Video games are everywhere. Long away from the days of Atari and the classic Nintendo controller, video games have more or less taken over. On our phones, computers, tablets, and cable TV boxes. Even on your table at your local chain restaurant — you can play games while you eat. Essentially, if there is a screen, you will usually see a game available to play. They are as common as the digital clock.
But for the most part, these games require typical abilities. They are designed for the average user who has typical use of their hearing, eyes, hands, etc. But what about the estimated 48 million American’s who don’t? What about the millions of people living with disabilities who miss out on games, either solo or with friends & family because of a-typical abilities?
Change Is Finally Here
Over the last few years, console developers have finally started to recognize the inaccessibility to the insanely popular world of video games for those living with disabilities, and are making moves toward bridging the gap to this underserved population. Looking specifically at Xbox, there is a new controller emerging that will provide connection to many — if not all — of their games. Introducing the Xbox Adaptive Controller.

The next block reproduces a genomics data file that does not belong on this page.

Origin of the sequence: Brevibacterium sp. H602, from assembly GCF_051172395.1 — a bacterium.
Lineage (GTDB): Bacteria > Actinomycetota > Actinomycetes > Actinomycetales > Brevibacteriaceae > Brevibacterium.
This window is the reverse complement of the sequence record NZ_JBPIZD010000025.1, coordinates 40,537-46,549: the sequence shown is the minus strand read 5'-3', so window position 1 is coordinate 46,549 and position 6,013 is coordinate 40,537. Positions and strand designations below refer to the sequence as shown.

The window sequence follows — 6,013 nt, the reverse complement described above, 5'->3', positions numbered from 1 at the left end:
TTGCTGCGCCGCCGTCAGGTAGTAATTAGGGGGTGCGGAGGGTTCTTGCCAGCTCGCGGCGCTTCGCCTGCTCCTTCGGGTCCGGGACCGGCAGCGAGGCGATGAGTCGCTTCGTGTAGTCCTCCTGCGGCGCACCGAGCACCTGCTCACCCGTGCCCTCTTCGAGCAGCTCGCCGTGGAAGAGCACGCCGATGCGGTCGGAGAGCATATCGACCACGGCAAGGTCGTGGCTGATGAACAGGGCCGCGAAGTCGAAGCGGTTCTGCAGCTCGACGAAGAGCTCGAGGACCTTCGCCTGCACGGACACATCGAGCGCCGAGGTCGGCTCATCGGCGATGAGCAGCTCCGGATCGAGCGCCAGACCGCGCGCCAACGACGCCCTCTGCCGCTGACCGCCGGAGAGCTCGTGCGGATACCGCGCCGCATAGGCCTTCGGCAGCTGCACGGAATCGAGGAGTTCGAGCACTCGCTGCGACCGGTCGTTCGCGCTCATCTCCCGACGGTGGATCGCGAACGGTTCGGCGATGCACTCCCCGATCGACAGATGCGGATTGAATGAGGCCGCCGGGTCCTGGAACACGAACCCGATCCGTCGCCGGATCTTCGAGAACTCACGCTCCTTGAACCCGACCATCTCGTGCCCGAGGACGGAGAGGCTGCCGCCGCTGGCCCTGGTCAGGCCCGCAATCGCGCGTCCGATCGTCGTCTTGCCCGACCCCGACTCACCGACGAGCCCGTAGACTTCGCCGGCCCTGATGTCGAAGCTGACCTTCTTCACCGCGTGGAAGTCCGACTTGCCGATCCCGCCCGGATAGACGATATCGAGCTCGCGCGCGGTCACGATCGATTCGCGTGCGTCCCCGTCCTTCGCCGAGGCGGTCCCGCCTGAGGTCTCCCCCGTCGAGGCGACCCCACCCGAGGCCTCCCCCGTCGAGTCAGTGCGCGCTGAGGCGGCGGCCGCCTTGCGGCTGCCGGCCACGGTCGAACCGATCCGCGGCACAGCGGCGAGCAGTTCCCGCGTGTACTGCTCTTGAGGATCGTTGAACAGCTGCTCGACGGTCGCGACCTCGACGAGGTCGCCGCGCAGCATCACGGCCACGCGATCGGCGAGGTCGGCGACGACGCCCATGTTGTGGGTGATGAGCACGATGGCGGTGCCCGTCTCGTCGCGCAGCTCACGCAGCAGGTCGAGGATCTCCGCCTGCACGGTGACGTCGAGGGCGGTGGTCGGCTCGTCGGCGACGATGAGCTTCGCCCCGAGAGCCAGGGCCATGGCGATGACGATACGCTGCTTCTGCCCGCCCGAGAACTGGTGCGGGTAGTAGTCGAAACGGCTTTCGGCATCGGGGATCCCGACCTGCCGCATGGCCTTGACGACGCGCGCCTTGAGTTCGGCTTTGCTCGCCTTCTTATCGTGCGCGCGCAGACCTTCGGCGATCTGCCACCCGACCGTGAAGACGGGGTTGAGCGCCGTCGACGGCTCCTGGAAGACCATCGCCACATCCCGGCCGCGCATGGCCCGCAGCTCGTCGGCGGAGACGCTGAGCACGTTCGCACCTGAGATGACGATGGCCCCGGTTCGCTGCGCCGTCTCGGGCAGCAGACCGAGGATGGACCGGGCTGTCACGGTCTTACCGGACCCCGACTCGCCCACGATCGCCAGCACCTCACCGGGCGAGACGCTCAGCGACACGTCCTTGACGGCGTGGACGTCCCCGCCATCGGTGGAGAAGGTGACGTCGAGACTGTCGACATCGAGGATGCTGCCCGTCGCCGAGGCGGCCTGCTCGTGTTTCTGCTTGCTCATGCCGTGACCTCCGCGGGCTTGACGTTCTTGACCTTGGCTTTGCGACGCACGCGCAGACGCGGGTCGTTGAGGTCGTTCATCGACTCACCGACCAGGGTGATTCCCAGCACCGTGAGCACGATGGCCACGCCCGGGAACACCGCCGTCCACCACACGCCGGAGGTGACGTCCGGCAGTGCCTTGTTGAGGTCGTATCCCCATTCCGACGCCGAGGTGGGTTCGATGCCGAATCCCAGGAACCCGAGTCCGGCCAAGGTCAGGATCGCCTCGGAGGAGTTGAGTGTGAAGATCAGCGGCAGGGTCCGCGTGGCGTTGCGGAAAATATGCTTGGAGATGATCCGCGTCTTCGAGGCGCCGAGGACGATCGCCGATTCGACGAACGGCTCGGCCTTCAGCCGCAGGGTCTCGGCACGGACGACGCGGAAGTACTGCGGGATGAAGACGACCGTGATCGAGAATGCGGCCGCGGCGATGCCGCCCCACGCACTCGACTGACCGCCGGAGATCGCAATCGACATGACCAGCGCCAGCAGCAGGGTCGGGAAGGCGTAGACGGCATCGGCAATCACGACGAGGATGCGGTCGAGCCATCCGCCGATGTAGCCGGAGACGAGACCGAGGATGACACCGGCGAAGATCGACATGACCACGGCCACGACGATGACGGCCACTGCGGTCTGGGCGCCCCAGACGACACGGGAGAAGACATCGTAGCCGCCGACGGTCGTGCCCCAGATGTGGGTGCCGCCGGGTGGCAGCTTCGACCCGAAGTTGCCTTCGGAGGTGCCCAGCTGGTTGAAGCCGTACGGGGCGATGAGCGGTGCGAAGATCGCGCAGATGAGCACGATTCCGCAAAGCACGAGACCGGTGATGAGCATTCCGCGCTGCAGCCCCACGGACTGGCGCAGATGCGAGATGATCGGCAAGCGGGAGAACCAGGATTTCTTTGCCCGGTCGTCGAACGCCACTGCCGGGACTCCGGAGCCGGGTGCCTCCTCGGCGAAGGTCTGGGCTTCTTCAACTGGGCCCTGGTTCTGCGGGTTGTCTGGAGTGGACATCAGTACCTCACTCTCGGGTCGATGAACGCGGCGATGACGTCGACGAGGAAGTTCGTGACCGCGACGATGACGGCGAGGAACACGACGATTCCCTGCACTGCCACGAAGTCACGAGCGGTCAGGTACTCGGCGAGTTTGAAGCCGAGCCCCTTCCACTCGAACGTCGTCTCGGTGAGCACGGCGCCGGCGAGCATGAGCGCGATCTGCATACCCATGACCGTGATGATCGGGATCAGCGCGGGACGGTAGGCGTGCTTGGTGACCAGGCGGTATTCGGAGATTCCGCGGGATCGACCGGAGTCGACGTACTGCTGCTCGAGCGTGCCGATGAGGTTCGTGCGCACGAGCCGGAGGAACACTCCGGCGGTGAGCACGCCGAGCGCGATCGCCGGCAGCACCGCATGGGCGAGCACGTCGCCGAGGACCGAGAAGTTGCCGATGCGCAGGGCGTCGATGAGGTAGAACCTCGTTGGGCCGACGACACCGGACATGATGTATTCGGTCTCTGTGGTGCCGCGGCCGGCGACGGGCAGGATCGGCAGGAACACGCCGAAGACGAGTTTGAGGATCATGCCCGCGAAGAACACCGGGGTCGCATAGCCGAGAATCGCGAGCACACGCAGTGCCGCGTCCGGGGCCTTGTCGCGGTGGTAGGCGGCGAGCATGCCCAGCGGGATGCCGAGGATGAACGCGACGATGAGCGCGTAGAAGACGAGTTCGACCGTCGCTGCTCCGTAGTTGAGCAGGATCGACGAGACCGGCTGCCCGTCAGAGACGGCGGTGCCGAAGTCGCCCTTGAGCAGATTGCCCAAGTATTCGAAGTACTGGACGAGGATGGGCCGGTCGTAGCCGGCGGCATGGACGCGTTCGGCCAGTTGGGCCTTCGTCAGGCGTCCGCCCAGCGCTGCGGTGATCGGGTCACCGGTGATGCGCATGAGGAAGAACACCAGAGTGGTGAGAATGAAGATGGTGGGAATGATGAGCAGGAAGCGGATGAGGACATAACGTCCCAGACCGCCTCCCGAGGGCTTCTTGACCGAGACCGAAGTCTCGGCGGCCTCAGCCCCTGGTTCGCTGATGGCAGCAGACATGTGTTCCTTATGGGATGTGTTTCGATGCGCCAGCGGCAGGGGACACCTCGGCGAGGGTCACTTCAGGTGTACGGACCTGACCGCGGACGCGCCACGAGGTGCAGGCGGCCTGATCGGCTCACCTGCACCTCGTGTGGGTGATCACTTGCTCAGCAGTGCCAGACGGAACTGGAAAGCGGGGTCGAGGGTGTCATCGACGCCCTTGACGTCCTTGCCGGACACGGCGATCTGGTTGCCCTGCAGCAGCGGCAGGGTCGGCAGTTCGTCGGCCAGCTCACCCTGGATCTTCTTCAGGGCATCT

“Built from the ground up through strong partnerships with The AbleGamers Charity, The Cerebral Palsy Foundation, SpecialEffect, Warfighter Engaged, and many community members. Input from these groups has helped shape the design, functionality, and packaging of the Xbox Adaptive Controller.” – Behance
The Xbox Adaptive Controller can be outfitted with a number of options. Including but not limited to individual buttons, joystick, touch pads, and both USB and 3.5mm jack audio devices. The future of gaming is finally inclusive and we are very excited to see where these new developments will take the gaming world as a whole.